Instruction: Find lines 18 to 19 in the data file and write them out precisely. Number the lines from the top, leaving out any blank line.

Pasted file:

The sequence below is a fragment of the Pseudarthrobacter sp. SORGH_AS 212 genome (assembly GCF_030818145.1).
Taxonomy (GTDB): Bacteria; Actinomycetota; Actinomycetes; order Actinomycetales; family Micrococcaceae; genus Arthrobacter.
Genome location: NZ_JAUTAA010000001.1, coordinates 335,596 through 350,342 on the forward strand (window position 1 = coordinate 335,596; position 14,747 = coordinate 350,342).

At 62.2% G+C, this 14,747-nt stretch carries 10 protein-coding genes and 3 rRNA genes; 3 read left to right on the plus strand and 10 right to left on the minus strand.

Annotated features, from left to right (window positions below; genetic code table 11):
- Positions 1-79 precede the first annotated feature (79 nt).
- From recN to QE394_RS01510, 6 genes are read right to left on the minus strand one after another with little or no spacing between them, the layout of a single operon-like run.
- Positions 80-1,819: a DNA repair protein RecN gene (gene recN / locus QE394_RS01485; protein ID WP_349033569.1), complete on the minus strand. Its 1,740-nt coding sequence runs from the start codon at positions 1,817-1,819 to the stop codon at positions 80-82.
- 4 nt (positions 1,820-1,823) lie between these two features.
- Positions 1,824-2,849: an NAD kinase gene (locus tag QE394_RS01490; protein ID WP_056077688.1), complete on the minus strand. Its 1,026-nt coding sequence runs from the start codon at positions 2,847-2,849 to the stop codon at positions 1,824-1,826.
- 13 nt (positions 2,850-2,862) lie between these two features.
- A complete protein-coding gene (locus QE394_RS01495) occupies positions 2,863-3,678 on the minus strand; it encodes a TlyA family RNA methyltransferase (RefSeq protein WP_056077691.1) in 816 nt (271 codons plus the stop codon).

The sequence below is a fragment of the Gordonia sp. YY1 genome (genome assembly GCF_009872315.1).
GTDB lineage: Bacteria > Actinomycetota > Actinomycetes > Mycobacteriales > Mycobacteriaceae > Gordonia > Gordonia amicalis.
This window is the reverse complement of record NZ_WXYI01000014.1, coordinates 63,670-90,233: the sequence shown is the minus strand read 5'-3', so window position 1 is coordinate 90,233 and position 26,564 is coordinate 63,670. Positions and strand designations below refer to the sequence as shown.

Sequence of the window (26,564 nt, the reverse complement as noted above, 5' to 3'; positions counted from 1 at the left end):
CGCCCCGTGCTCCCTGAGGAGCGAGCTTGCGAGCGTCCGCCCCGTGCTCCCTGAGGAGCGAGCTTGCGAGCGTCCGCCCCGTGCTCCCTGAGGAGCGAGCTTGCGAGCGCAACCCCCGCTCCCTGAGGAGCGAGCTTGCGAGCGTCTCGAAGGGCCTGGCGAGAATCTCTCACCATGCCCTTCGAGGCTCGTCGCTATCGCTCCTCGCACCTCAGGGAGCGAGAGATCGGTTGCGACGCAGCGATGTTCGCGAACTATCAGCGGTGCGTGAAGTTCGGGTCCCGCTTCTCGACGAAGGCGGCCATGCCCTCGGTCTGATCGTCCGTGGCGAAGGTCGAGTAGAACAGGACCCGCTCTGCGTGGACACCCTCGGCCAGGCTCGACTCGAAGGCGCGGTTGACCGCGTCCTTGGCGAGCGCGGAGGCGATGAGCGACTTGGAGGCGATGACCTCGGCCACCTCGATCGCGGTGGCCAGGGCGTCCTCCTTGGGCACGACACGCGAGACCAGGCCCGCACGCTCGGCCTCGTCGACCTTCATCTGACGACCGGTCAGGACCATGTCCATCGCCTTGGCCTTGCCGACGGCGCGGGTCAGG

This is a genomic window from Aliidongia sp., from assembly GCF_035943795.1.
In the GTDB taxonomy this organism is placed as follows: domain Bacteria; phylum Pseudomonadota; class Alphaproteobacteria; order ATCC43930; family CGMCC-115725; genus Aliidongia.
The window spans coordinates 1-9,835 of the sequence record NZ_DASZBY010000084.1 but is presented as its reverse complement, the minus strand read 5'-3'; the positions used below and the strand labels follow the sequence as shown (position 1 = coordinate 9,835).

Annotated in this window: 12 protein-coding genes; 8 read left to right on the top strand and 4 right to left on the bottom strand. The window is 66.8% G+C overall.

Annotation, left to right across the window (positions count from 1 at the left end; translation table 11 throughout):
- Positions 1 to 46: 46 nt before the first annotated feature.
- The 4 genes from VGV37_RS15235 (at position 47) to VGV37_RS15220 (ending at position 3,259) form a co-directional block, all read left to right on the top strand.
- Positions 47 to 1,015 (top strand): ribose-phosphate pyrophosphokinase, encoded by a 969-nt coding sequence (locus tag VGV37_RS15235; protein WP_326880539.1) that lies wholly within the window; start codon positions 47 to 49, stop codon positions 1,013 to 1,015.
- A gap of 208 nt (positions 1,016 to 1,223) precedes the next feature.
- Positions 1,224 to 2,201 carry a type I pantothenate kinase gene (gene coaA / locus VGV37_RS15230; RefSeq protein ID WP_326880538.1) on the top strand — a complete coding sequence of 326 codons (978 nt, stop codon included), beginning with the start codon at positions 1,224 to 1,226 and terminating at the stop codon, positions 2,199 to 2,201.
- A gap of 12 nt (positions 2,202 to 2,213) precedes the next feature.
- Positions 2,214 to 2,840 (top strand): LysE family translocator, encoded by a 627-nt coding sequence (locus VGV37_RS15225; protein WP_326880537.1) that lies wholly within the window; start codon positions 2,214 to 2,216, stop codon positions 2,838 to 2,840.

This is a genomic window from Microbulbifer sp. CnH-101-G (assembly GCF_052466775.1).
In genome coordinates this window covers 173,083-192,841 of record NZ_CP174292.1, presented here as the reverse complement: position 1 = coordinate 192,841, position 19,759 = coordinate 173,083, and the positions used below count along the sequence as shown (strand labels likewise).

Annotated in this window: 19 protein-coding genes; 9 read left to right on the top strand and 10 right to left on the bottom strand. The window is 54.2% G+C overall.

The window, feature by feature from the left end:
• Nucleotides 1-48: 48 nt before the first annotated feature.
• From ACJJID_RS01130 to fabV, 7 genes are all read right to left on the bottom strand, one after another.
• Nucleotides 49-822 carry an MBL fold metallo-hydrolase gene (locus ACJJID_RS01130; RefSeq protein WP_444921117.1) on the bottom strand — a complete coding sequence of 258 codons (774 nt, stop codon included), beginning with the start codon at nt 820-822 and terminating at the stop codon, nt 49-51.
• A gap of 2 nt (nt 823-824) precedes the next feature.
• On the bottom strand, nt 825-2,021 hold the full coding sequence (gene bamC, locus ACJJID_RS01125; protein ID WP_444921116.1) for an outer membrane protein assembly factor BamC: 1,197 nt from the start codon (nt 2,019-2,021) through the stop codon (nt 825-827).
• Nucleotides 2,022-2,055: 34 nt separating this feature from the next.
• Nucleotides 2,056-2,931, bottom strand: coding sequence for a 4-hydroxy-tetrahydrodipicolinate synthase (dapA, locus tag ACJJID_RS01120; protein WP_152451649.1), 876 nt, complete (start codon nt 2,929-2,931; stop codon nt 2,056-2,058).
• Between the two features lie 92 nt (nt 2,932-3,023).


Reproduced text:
This is a genomic window from Aliidongia sp., from assembly GCF_035943795.1.
In the GTDB taxonomy this organism is placed as follows: domain Bacteria; phylum Pseudomonadota; class Alphaproteobacteria; order ATCC43930; family CGMCC-115725; genus Aliidongia.